The Nobel laureate Abdulrazak Gurnah, who fled Zanzibar for England in the 1960s, has spoken of how he began writing “in refusal of the self-assured summaries of people who despised and belittled us”.
Gurnah, who was awarded the Nobel prize for literature in October for his “uncompromising and compassionate penetration of the effects of colonialism and the fate of the refugee in the gulf between cultures and continents”, was speaking during his Nobel lecture on Tuesday.
The author, who left Zanzibar as a teenager after the 1964 revolution, said it was after he arrived in England, following a “prolonged period of poverty and alienation”, that “it became clearer to me that there was something I needed to say”.
“It was only in the early years that I lived in England that I was able to reflect on such issues, to dwell on the ugliness of what we were capable of inflicting on each other, to revisit the lies and delusions with which we had comforted ourselves,” said the novelist. “Eventually I began to write about some of these reflections, not in an orderly or organised way, not yet, just for the relief of clarifying a little some of the confusions and uncertainties in my mind.”
But Gurnah went on to speak of his “deeply unsettling” realisation that “a new, simpler history was being constructed, transforming and even obliterating what had happened”.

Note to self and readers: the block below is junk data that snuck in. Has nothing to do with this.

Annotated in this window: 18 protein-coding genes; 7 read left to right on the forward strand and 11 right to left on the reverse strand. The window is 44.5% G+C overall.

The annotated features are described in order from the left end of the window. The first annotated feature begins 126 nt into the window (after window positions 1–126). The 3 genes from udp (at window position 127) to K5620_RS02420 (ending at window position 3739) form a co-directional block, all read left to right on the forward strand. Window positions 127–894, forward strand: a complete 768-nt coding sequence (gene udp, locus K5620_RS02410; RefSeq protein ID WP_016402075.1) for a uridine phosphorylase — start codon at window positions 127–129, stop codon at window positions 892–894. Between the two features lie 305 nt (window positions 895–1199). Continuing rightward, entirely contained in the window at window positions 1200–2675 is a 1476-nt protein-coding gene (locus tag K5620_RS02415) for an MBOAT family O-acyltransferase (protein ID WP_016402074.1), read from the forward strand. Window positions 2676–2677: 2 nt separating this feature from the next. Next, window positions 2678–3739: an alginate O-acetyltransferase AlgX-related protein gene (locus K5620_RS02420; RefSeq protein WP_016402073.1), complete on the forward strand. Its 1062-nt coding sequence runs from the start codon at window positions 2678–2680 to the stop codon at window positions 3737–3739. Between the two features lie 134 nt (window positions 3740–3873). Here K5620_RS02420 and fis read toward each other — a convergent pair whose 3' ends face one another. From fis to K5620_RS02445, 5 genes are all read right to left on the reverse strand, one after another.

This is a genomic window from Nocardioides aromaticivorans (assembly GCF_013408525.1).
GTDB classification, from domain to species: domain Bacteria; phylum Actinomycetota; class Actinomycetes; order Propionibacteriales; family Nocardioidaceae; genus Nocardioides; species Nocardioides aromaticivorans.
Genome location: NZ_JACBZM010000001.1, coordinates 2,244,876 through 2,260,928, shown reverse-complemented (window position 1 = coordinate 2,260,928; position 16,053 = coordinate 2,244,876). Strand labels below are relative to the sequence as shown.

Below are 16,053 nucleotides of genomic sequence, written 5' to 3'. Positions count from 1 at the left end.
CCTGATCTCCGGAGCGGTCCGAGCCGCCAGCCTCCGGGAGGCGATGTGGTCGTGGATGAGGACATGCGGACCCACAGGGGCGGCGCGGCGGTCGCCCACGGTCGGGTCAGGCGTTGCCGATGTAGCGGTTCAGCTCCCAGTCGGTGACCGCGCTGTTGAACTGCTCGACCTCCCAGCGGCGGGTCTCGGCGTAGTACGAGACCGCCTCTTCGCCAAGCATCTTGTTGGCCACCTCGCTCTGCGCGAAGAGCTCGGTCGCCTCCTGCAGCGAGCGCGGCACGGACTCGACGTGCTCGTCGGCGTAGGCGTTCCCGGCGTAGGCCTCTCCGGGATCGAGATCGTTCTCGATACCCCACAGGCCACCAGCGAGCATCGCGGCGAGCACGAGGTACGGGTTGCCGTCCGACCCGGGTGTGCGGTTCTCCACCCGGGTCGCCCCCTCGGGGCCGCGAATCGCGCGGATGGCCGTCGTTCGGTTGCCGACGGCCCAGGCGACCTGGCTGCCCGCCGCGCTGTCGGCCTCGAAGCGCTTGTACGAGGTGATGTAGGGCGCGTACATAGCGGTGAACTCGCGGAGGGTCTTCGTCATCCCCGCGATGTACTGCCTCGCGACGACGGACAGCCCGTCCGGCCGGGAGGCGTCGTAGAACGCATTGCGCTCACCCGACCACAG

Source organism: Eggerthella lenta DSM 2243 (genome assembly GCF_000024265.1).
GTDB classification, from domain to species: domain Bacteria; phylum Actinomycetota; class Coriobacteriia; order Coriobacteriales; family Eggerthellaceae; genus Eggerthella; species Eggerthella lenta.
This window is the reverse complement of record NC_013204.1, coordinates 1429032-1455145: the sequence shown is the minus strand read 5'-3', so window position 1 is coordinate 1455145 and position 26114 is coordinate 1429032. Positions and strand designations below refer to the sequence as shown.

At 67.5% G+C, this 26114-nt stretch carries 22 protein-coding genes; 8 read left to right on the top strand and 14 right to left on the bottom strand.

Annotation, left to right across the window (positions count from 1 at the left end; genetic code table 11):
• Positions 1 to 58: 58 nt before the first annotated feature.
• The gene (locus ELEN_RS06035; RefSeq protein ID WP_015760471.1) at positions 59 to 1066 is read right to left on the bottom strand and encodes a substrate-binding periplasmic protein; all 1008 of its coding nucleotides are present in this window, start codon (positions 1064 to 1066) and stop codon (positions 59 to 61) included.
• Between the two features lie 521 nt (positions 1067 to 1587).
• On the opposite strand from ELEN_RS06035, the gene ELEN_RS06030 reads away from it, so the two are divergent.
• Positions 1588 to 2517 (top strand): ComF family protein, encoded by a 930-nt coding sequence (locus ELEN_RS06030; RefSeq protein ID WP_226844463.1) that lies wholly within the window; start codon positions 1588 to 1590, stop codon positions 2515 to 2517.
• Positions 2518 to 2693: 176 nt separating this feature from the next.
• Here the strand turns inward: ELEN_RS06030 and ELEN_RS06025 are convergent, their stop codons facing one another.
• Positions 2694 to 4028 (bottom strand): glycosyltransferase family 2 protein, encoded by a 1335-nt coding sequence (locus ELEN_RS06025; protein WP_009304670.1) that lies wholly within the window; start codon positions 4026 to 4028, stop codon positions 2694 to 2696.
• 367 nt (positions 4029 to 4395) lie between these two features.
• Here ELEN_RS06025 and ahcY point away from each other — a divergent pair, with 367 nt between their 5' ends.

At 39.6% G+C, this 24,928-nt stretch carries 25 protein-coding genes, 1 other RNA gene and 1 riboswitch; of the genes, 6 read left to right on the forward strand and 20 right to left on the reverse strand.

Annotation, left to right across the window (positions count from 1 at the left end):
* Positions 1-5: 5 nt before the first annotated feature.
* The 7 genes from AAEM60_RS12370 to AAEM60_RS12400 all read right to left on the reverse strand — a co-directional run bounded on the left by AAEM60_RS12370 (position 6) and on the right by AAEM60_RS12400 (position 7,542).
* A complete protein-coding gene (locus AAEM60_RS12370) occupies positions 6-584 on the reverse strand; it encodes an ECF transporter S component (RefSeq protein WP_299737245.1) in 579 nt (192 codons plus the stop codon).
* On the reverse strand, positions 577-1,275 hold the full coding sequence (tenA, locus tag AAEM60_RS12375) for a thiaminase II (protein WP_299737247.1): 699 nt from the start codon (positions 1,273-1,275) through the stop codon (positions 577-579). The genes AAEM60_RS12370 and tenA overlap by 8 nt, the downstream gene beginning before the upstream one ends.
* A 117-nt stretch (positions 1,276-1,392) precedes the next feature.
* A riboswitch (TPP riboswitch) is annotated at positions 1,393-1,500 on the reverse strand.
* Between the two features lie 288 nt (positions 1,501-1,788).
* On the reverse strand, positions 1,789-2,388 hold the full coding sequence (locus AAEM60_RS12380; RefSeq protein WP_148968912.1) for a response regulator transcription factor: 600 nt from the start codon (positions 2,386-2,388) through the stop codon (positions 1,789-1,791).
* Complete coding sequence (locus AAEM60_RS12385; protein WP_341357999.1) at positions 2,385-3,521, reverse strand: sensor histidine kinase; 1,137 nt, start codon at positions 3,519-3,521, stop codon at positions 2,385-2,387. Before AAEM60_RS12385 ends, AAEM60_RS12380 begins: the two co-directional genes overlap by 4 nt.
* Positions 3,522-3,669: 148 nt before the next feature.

For him, he said, it “became necessary then to refuse such a history,” and “to write of the persecutions and cruelties which the self-congratulations of our rulers sought to wipe from our memory”.
He also wanted to explore his experience of colonialism as he grew up – something which he said had become clearer to him after moving to the UK as he “gained a better understanding of how someone like me figured in some of their stories of themselves, both in their writing and in casual discourse, in the hilarity that greeted racist jokes on the TV and elsewhere, in the unforced hostility I met in everyday encounters in shops, in offices, on the bus”.
“I could not do anything about that reception, but just as I learned to read with greater understanding, so a desire grew to write in refusal of the self-assured summaries of people who despised and belittled us,” said Gurnah, the first black African to win the prize since Wole Soyinka in 1986.
But the Nobel laureate, who joins former recipients of the honour including Harold Pinter, Doris Lessing and Toni Morrison, was clear that “writing cannot be just about battling and polemics, however invigorating and comforting that can be”.
“Writing is not about one thing, not about this issue or that, or this concern or another, and since its concern is human life in one way or another, sooner or later cruelty and love and weakness become its subject,” he said. “I believe that writing also has to show what can be otherwise, what it is that the hard domineering eye cannot see, what makes people, apparently small in stature, feel assured in themselves regardless of the disdain of others. So I found it necessary to write about that as well, and to do so truthfully, so that both the ugliness and the virtue come through, and the human being appears out of the simplification and stereotype. When that works, a kind of beauty comes out of it.”